... Billy Wilder conferring with Jack Lemmon and Shirley MacLaine (in glorious black-&-white) on "The Apartment." The connection?
In the hugely entertaining and affectionate “Café Society,” his 52nd or 53rd film as a director (but who's counting?), Woody Allen addresses the element that has traditionally anchored Hollywood - the Jewish moguls.
Originally from the East Coast and only fitfully transplanted to the intoxicating, night-blooming jasmine environs of Los Angeles, these men influenced (and lived vicariously through) the movies that they produced.
Driven by a dream cast of largely young, contemporary actors, “Café Society” is another cleverly-drawn ensemble original by Allen but one with a teasing touch of déjà vu, honoring an earlier film and filmmaker.
But more about that later.
Jesse Eisenberg (in the requisite Allen role) plays Bobby Dorfman, a nebbish who leaves the Bronx for the land of Oz. That would be 1930s Hollywood, where his uncle, Phil Stern - played by the chameleon Steve Carell - is an agent-cum-producer who drops the names of stars like Ginger Rogers and Adolphe Menjou, and may even hang out with them.
Phil, his mother's brother, makes Bobby his gofer and puts him in the hands of his assistant, Vonnie (short for Veronica) - the ever-remarkable Kristen Stewart who looks absolutely fabulous in her vintage wardrobe (by Suzy Benzinger) and demonstrates the best slouch since Joan Crawford.
This is where Allen stops and, in a major plot point, pays homage to ... Billy Wilder's "The Apartment." In Wilder's 1960 film, Jack Lemmon develops a crush on Shirley MacLaine, unaware that she is having an affair with his married boss, Fred MacMurray. Here, Eisenberg falls for Stewart, unaware that her character is having an affair with his married uncle.
In "The Apartment," a cracked mirror in a compact exposes the affair. In “Café Society," it's a piece of memorabilia - a love letter from Rudolph Valentino that Vonnie has given to Phil on the anniversary of their affair.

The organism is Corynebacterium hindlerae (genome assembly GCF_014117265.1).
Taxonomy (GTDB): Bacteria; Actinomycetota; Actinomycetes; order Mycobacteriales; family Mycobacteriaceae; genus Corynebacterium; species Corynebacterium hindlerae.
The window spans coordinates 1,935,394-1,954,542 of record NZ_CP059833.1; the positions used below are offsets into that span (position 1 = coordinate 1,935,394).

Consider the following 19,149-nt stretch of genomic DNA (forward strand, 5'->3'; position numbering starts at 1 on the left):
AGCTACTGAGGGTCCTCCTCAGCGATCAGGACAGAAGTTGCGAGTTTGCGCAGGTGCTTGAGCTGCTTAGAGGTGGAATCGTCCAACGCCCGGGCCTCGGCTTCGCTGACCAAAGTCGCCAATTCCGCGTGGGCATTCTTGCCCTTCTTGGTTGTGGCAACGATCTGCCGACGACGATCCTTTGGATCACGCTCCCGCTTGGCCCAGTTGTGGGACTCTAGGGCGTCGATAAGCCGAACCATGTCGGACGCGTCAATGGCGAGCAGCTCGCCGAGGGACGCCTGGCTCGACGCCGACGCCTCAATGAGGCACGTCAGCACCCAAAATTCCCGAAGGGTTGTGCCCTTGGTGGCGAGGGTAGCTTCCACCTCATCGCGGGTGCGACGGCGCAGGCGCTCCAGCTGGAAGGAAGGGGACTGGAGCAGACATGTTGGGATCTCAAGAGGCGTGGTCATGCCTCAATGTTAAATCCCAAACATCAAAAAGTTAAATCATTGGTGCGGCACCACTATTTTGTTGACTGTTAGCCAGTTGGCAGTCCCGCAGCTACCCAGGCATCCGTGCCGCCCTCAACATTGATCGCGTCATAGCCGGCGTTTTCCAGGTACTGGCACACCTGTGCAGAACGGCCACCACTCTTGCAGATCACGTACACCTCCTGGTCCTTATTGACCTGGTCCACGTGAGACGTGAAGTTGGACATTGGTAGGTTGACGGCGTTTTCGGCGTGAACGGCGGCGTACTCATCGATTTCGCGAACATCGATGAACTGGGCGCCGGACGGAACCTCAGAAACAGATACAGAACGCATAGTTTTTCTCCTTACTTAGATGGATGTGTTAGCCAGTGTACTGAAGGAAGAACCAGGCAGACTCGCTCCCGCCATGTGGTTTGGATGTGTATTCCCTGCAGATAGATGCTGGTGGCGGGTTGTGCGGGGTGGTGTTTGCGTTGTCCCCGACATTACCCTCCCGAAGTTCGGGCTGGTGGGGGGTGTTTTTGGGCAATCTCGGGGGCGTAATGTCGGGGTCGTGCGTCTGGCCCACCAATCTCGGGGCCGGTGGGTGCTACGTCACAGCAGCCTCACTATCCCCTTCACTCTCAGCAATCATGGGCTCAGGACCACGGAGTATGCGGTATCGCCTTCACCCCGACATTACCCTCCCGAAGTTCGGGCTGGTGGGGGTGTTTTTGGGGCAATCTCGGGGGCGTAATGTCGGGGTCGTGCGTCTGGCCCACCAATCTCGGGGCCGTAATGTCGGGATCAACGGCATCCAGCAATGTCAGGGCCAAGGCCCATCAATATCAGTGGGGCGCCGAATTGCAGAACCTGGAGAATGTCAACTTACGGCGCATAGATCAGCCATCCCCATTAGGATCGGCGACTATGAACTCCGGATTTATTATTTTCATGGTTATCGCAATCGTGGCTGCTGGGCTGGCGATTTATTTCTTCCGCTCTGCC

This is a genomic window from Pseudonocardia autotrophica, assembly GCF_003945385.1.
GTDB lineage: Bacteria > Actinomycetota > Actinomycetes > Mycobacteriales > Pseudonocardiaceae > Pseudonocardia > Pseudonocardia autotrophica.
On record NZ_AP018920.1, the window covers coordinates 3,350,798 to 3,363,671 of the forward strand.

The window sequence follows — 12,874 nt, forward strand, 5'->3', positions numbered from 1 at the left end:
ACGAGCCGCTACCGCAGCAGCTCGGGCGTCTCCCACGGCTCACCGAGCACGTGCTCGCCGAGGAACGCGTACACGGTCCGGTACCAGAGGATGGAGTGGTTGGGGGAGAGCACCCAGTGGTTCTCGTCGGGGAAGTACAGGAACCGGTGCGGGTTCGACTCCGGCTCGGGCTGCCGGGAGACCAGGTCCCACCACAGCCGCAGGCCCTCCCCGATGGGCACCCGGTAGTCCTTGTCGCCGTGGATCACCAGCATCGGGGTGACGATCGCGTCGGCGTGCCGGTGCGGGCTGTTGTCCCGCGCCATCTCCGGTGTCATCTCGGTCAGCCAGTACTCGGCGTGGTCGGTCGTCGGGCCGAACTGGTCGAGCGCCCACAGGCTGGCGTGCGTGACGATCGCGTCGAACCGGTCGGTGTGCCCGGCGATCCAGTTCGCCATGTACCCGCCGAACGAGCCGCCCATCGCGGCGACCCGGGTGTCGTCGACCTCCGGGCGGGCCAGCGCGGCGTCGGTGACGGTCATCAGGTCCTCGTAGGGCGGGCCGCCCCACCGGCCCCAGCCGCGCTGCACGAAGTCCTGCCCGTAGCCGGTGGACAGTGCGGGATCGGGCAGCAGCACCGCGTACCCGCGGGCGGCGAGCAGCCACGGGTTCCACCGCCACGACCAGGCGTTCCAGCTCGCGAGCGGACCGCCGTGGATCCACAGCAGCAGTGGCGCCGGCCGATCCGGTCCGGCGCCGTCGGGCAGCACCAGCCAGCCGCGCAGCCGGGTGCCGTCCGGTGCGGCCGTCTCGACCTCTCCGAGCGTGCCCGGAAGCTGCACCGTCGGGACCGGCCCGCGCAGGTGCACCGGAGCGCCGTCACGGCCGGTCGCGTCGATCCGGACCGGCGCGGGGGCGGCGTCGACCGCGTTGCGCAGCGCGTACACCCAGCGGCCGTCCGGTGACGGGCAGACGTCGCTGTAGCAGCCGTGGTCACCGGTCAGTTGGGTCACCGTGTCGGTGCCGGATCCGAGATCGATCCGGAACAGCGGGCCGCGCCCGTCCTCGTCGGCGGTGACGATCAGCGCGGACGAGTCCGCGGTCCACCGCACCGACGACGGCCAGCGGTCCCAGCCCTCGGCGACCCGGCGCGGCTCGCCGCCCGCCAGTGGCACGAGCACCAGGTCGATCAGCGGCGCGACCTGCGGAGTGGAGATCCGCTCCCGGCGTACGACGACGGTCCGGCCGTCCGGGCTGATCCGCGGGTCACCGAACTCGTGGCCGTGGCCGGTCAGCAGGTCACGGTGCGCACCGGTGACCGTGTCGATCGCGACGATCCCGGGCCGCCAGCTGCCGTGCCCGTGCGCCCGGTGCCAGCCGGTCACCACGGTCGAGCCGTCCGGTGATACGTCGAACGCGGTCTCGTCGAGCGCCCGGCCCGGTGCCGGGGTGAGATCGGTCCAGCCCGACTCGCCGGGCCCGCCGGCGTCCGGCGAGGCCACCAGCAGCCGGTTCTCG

Like Lemmon's C.C. Baxter in "The Apartment," Bobby is devastated by his discovery but, unlike Lemmon's character, he elects to move on - and back to New York. This is one time when Woody Allen is actually more cynical than Billy Wilder: Allen lets the philanderer get the girl.
Not surprisingly, like the Wilder film, “Café Society's" denouement takes place on New Year's Eve. What comes in-between Bobby's discovery and Allen's finale is what distinguishes “Café Society" from "The Apartment."
Another woman - another Veronica - comes into Bobby's life, and she and Bobby's criminal brother guide the film's Act Two, now ensconced in New York, away from the Wilder movie and back to Woody territory.
Blake Lively, every inch a Movie Star here (the critic Richard Brody has astutely commented that she is "perhaps the great melodramatic actress of the current time"), plays the new Veronica, a gorgeous divorcée who is a bit more seasoned than Vonnie and sees something in Bobby that Vonnie perhaps willfully disregarded. They marry and Bobby goes on to run a Bronx nightclub (called Café Society, after the famed Greenwich Village spot) for his brother Ben (a thug gleefully played by Corey Stoll, who is quickly establishing himself as the era's most versatile character actor).
Other cast members that make “Café Society" a most companionable film include Jeannie Berlin and Ken Stott as Bobby and Ben's hilariously stereotypical parents; Sari Lennick as their sister Evelyn and Stephen Kunken as her husband, Leonard; Parker Posey and Paul Schneider as a couple of New York swells who take a liking to Bobby (and set him up with the second Veronica); Anna Camp as an unlucky prostitute, and Sheryl Lee as Phil Stern's wife. There isn't a single misstep among this cast.
Note in Passsing: “Café Society" isn't the first film to honor "The Apartment." Amy Heckerling's ”Loser” got there first back in 2000.